Fortunately regulars at the Wigmore Hall get to hear superb Schubert all the time, so Rihm was an intriguing prospect. Rihm (born 1952) is one of the greatest living German composers. His chamber music has featured regularly at the Wigmore Hall and his orchestral music and operas have been performed in London and elsewhere in the UK. In Germany, his songs are fairly well known, and there are several recordings, notably by Christoph Prégardien The score for Rihm's Six Songs from Goethe Lieder is available from his publishers Universal Editions.

It would be pointless to draw comparisons between Schubert and Rihm because any decent composer is an individual addressing his own time. Rihm is far more creative. His Six Songs from Goethe Lieder were a birthday homage to Wilhelm Killmayer (born 1927), another giant of modern German music. Prégardien is one of the great Killmayer interpreters. His recording of Killmayer's Hölderlin Lieder is outstanding, a milestone in modern art song. Rihm sets lesser poems from Goethe, whose output was massive This serves to distance the songs from Killmayer's highly poetical, mystical settings of Hölderlin, temperamentally very different to Goethe. Some of these poems aren't even very good. "Was wir haben was wir hatten ...und was ist's denm was wir haben." Goethe was not losing his marbles in his old age.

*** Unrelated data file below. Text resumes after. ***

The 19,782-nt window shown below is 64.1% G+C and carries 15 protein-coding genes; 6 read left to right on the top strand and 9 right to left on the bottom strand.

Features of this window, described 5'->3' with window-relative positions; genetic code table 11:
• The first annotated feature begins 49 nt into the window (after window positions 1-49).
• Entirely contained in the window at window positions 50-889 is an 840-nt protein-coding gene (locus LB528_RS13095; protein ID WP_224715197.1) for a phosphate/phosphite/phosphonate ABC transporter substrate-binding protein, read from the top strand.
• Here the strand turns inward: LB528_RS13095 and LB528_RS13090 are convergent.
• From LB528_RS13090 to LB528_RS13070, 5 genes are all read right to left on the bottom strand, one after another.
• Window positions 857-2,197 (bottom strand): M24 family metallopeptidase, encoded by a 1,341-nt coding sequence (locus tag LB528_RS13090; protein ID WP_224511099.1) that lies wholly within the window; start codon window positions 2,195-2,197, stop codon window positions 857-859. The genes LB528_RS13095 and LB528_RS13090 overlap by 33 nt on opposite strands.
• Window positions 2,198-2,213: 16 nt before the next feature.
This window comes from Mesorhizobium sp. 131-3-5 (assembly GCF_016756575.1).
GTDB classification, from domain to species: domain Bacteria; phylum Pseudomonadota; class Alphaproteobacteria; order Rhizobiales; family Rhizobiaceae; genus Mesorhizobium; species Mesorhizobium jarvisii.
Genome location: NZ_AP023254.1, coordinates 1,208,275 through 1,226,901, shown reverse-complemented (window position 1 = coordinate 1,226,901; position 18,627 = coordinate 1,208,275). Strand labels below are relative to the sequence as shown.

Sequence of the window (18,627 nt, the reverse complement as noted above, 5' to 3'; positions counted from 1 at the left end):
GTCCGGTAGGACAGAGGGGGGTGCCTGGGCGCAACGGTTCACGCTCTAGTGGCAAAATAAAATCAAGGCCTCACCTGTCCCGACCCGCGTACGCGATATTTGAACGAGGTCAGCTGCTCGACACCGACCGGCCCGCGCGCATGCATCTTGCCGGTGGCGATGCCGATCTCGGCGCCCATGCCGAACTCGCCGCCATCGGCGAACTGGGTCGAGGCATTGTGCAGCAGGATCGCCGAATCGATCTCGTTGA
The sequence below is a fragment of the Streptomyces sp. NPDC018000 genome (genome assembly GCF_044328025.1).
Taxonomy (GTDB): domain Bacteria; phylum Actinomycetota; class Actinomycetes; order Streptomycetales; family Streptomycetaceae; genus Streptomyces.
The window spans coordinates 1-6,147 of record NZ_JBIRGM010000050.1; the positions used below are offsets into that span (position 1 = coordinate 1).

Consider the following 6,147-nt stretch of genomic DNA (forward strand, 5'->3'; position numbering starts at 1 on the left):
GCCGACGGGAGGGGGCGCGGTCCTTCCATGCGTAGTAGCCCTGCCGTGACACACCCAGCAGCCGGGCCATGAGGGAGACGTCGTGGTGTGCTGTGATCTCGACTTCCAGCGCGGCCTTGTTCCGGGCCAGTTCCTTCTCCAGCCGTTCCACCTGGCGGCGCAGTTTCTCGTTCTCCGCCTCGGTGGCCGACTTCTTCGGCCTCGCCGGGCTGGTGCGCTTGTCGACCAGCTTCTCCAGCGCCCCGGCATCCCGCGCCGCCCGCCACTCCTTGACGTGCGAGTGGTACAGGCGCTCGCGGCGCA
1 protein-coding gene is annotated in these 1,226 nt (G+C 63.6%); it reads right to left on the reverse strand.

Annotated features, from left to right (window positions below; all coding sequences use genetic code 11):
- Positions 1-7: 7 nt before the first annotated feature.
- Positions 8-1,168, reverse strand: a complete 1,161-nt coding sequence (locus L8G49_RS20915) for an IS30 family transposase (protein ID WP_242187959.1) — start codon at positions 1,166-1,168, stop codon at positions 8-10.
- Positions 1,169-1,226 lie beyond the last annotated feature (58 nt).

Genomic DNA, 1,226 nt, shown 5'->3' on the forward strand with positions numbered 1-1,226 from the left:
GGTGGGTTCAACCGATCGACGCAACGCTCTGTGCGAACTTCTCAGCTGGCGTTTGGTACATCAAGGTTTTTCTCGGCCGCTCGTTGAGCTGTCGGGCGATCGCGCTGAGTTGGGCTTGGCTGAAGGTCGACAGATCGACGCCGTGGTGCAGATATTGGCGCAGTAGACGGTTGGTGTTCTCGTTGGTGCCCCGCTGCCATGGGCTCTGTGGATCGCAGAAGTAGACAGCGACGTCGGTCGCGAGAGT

The translation pretties the poem up, missing earthy wit. There are Killmayer trademarks in these songs such as the dense clusters that give way to semi-silence, and lines suddenly rise upwards forming the text "Nicht ein Bild !" after "Worte sind der Seele". It's like a private joke between Rihm and Killmayer who have done so much to make us think of the abstract music which words alone can't always express. Six Songs from Goethe Lieder is genai,warm hearted fun and derves to be heard more often.

Thus esa\the last song of this set, Aus Wilhelm,Meisters Wanderjahre , from the 1807/21 version of Wilhelm Meister's Lehrjahre which starts "Ein Wunder ist ein arme Mensch geboren" , which, though dramatic, doesn't attract many song settings. Again it's a very pointed private joke, it refers to a crazed man, wonderstruck by the moon, who wallows in morbid thoughts. Hölderlin all over! Hearing Schubert's famous setting from Wilhelm Meister felt strangely routine.

It probably din't help that Gerhaher had contracted an infection,constricting his voice, as was mentioned several times during the evening. True fans would, I think. have preferred that he'd saved himself for Monday's higher-profile audience-friendly Schumann programme. In Rihm's setting of Goethe's long Harzreise in Winter (2012), Gerhaher showed what he can do when he's more rehearsed.

Anne Ozorio

Send to a friend

Send a link to this article to a friend with an optional message.

Friend's Email Address: (required)

Your Email Address: (required)

Message (optional):